The right to be heard

6th September 1996 at 01:00
THE VOICE OF THE CHILD. Edited by Ronald Davie Graham Upton Ved Varma Falmer Press Pounds 36.00 hardback Pounds 12.95 paper.

THE CHILD'S RIGHT TO A FAIR HEARING Edited by Mary John THE CHILD'S RIGHT TO RESOURCES Edited by Mary John Children in Charge series Jessica Kingsley Pounds 16.95 each.

Why Me? By Mary Macleod and Sally Morris.

ChildLine Pounds 6.50.

The idea that children have something to say is quite new. Gerald Haigh examines books which echo with their voices.

In 1959 when I was on teaching practice in Birmingham, a child sat in my class shivering. When we looked closer, we discovered that she was suffering from shock, having been scalded on her body that morning at home by a spilled pan of boiling water. We looked after her promptly and well, but I do not think that we ever asked her for an account of how it happened. Only in recent years, in fact, has it dawned on me that there might have been neglect, or even deliberate abuse. That, alas, was how it was then.

The idea that children might have something to say about the way they are cared for is an astonishingly recent development. Even in the allegedly liberal Sixties, children suffered in silence because it was nobody's job to listen to them. Adults knew best.

Now, though, we have the Children Act, which enshrines in law what Peter M Smith writes in his contribution to The Voice of the Child: "It is clear that the child's wishes are not to be dismissed or belittled simply because they are those of a child."

Legal rights, though are all very well. Equally important is the way that professionals put the law into practice - and Smith believes that "social work practice is lagging behind legal expectations of consultation with children". For example, "With disabled children there was often little or no attempt to find out and record their views, as if the presence of a disability somehow obviated the need for proper consultation."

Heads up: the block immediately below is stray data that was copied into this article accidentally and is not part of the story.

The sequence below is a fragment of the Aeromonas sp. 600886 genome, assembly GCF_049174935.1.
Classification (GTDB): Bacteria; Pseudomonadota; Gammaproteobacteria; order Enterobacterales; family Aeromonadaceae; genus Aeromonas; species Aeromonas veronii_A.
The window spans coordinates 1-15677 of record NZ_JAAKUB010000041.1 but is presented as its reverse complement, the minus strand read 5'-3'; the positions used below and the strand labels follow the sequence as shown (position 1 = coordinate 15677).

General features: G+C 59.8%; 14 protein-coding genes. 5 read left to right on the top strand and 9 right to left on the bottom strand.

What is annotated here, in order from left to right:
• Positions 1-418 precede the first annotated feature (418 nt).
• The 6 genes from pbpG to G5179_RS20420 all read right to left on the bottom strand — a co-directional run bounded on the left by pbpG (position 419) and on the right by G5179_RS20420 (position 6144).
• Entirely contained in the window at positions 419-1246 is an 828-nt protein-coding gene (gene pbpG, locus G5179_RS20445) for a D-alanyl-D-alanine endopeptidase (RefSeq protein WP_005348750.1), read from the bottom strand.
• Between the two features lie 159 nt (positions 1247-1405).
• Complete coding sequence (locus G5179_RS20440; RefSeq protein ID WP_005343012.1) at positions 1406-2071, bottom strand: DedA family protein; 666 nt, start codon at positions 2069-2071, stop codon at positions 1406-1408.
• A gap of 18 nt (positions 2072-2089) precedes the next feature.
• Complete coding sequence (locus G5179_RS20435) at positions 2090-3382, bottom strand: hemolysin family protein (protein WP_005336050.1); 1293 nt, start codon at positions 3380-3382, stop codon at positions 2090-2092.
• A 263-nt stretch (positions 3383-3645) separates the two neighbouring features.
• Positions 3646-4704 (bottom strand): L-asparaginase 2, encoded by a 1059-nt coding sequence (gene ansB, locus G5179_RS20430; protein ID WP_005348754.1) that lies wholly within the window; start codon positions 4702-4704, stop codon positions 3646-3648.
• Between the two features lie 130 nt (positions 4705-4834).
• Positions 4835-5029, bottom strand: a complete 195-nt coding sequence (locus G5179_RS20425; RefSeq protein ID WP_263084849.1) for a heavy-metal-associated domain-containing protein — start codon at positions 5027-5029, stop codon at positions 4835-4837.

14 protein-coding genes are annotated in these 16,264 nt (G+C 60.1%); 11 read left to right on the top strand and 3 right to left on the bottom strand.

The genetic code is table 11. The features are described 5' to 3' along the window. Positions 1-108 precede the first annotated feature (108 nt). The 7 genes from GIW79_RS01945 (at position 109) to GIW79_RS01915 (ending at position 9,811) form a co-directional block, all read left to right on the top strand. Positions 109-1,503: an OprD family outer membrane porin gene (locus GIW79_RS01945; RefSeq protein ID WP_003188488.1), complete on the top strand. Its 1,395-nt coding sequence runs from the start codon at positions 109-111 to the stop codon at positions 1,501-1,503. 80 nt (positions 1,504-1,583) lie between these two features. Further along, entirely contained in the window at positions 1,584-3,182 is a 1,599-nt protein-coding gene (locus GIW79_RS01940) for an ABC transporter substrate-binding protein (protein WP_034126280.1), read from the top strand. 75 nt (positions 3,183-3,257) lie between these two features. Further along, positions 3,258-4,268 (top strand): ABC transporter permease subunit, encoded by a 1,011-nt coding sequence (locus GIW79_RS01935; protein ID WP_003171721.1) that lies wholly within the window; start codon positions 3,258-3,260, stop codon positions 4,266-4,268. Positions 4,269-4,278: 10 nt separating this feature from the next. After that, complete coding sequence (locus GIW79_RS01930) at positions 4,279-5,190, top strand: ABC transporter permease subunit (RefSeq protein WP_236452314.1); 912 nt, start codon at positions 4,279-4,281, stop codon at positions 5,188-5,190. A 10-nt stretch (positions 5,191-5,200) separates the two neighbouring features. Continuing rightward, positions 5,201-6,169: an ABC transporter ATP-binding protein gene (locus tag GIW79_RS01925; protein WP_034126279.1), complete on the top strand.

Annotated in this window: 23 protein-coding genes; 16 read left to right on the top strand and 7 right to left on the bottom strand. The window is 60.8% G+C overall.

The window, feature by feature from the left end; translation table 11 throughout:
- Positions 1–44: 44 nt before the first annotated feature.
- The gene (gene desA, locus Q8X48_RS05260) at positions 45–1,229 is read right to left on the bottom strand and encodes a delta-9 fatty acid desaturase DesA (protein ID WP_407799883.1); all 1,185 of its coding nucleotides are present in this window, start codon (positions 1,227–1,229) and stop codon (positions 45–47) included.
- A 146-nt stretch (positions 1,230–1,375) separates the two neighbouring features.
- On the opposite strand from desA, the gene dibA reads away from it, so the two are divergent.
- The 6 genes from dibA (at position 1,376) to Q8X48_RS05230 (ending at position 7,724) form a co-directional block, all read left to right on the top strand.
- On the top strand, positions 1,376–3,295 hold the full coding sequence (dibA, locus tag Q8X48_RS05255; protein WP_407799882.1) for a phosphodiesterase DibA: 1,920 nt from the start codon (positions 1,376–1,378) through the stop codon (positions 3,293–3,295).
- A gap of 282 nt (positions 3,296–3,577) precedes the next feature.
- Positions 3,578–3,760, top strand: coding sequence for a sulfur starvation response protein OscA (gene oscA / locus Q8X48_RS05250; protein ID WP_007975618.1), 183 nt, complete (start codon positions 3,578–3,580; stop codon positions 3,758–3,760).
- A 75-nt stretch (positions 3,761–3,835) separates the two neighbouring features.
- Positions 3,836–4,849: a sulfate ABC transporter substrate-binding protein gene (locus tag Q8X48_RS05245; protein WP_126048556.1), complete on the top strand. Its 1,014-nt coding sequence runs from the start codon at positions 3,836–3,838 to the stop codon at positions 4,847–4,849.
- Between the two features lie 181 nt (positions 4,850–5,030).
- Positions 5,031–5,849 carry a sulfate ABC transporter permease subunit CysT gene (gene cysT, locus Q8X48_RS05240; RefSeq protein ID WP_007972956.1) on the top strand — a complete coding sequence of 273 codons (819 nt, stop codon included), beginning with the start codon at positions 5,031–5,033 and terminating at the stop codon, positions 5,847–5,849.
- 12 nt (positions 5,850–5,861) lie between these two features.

Hence this book, which describes itself as "a handbook for professionals" and which looks at the whole business of listening to children in a range of legal and psychological contexts. Euen M Ross, for example, who contributes a chapter on "Learning to listen to children", is a paediatrician who teaches these issues to medical students. He points out, very poignantly, that Jasmine Beckford, who died from abuse and neglect, "had been observed asleep in a darkened room," and that, self evidently, "One cannot communicate with a sleeping child."

This is a very significant contribution to the literature on child care and protection. The academic and professional strengths of its contributors are tellingly underpinned by their evident compassion and common sense. Properly studied and used, this book might actually change some youngsters' lives for the better.

Also catching the tide of children's rights is a series from Jessica Kingsley called Children in Charge. The first volume, The Child's Right to a Fair Hearing, contains a number of the contributions which were presented at the World Conference on Research and Practice in Children's Rights held in Exeter in 1992. A strong feature of that Conference was participation by children and young people, and this is repeated in Mary John's book. "Piggy in the Middle: What Happens When Your Parents Separate" for example, was written by 17-year old Sarnia Harrison and thus has the kind of truth and immediacy that is difficult for the most skilled adult worker to achieve.

Her aim was to produce a booklet for other children of separated parents."When your parents separate you do feel like you are the only one in the world having to go through this ... because you feel so alone you feel embarrassed to tell anyone what's happened and how you're feeling."

In the same series, The Child's Right to Resources is also edited by Mary John and contains material from the Exeter Conference. This book examines what lies behind such familiar slogans as "child-centredness" and "in the best interests of the child".

Finally, underlining the harsh reality of this issue are the telephone calls made to ChildLine. Between 1986 and 1995 ChildLine had counselled nearly half a million children.

Many of these calls were about bullying, and Why Me? is based on the calls made to ChildLine's special Bullying Line between March and October of 1994. The quotations and general conclusions are thought-provoking, and most importantly they remind heads and parents that many children live in mental agony because of bullying - Alex, aged 11, said he was "at the stage of wanting to die instead of going to school".

Time and again, the book provides examples which should give heads and governors pause for thought. Many parents, for example, called the Bullying Line because their children's schools seemed unable to solve the problem. Some heads - like the one who stood the victim and the bullies up to be lectured in assembly - were sadly inept. Others felt that the victim had "over-reacted", or was "over-sensitive" (phrases which will be instantly recognisable to many parents across the country).

This is a book for parents, children and schools. Read it, and be convinced that bullying happens, and that for the thousands of children who are bullied, it is nothing less than a permanent nightmare.

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